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    Lunch Hour Lectures: Bright Sparks – the history and science of fireworks

    By Kilian Thayaparan, on 3 November 2014

    FireworksWith 5 November just around the corner, this Lunch Hour Lecture on how fireworks have helped to develop a relationship between science and art from Dr Simon Werrett (UCL Science and Technology Studies) made the perfect prelude to the annual lighting up of the UK’s skies.

    Dr Werrett began by talking about his interest in fireworks, explaining to the sizeable audience (which he was pleasantly surprised with considering the “freakishly warm weather” for this time of year) that their incorporation of and connection with the seemingly conflicting fields of art and science has always fascinated him.

    He then guided the audience through the history of fireworks, starting with their Chinese origins. Dry bamboo with gunpowder inside is recognised as the first type of firework, the ‘big bang’ used to ward off “mountain men of evil spirits”. In the 12th century, this technique and others like it were then used to create firework displays for Chinese emperors.

    The Mongol invasion of Asia followed by central Europe brought firecrackers and gunpowder technology to this continent in the 13th century, and by the late 15th century firework displays were relatively common. One key example is the Girandola in Rome – a display that celebrated the election of a new Pope, the apocalyptic nature of the display symbolising death and rebirth.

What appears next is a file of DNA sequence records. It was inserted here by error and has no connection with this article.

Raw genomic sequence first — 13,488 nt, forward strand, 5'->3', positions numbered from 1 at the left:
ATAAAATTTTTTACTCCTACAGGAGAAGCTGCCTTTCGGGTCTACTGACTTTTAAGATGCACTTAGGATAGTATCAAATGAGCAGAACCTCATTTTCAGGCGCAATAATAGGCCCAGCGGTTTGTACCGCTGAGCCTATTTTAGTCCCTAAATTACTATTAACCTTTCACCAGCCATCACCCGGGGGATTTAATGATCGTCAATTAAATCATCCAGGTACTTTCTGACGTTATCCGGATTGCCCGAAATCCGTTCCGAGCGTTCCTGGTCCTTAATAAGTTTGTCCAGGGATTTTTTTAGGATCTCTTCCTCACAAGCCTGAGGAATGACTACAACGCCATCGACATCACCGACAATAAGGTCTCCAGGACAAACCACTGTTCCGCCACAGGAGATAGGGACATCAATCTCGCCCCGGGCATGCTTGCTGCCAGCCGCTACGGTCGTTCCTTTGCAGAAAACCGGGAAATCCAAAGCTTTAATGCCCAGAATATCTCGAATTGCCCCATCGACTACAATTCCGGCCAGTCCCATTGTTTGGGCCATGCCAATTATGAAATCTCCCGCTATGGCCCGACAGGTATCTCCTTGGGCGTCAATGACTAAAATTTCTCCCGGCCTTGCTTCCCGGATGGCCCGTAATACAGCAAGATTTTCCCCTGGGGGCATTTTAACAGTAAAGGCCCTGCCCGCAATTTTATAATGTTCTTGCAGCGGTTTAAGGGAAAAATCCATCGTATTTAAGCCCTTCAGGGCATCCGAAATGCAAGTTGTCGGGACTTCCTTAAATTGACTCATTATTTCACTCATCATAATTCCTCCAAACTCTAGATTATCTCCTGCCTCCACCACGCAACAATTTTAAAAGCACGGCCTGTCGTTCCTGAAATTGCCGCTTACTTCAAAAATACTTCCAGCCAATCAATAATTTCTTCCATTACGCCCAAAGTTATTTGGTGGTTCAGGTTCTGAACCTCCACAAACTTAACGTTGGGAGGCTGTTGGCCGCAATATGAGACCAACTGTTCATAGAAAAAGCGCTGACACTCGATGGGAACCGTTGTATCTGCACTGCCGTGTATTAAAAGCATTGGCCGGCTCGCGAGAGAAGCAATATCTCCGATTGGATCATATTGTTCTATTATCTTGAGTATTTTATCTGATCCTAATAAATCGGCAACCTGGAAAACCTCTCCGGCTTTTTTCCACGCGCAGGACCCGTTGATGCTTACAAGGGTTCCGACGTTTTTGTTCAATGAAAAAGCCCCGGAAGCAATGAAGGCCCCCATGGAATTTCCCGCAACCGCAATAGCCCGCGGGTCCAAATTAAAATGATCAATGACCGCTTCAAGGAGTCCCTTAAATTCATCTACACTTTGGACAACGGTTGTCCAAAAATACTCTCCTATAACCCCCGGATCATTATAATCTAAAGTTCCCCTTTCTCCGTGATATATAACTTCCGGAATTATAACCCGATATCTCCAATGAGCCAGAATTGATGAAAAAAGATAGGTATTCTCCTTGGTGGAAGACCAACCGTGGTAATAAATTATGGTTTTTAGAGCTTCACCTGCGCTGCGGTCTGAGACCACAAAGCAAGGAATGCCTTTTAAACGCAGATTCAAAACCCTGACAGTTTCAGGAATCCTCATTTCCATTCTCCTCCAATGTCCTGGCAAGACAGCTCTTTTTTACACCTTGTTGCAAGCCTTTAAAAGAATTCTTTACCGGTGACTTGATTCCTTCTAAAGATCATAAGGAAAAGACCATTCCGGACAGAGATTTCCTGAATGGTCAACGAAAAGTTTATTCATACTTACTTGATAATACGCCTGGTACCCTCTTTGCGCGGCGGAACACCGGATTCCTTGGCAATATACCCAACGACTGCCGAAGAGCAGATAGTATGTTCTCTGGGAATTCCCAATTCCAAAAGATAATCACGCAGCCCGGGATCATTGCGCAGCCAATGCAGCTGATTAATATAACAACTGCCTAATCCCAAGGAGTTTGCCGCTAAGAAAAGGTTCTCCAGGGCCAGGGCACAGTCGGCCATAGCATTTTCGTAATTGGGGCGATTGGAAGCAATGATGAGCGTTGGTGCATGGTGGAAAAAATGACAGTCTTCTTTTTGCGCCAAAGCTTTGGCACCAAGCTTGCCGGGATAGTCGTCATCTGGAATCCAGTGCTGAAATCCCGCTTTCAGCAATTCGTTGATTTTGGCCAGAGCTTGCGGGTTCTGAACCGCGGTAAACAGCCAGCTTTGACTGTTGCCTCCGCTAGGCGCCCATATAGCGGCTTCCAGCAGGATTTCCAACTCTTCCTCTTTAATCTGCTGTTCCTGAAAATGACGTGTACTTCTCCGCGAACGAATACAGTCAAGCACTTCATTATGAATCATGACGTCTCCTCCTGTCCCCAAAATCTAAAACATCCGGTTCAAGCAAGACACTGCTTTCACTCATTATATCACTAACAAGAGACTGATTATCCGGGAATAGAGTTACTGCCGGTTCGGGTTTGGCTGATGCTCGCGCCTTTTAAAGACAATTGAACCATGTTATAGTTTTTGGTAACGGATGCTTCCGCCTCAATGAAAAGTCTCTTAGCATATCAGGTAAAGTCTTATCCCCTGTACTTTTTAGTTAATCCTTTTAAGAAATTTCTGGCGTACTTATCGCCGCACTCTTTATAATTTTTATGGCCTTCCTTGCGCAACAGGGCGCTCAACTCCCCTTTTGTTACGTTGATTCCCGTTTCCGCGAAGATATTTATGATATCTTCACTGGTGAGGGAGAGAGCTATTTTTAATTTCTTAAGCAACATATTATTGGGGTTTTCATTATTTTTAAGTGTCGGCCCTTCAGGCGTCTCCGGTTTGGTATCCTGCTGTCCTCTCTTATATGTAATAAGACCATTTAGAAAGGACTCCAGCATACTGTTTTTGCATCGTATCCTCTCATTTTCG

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    Music revolution! Mozart. Rossini. Whatever next?

    By Jack H C Dean, on 10 June 2014

    After learning about the unity that could be achieved at the opera at my last UCL Festival of the Arts event, I was keen to actually experience an aria or two and learn more about the art form that had so compelled Nietzsche.

    I was in luck. Will Bowers (UCL English), dressed in two-tone brogues and a pin-stripe suit, like a 1920s mobster who happened to specialise in the opera culture of the romantic period, led the event. Excerpts were sung by Carl Gombrich (bass, Programme Director UCL Arts and Sciences) and Emily Tsui (soprano, second year undergraduate, UCL Arts and Sciences) and Bryan Solomon (UCL Information Services Division) played piano.

    Mozart

    Mozart

    Bowers spoke with elegance and insight about all things 1780s-1820s opera culture. Opera was often performed with “no narrative. It was all about the virtuosity of the performer”. The audience would drink and gamble. The performers would riff and improvise melody and rehearsals were non-existent. Opera existed in a realm of miscellany and elitist debauchery.

    It wasn’t until 1789 that the British opera began to shed the shaggy raiments of its past. The Haymarket theatre burnt to the ground and with Britain’s chief opera centre in cinders there was an opportunity for a rethink. The information explosion of the following decade helped in democratising debate and  in siphoning opera into mainstream culture. The opera was a “complicated machine” and Britain was on the verge of a cultural renaissance.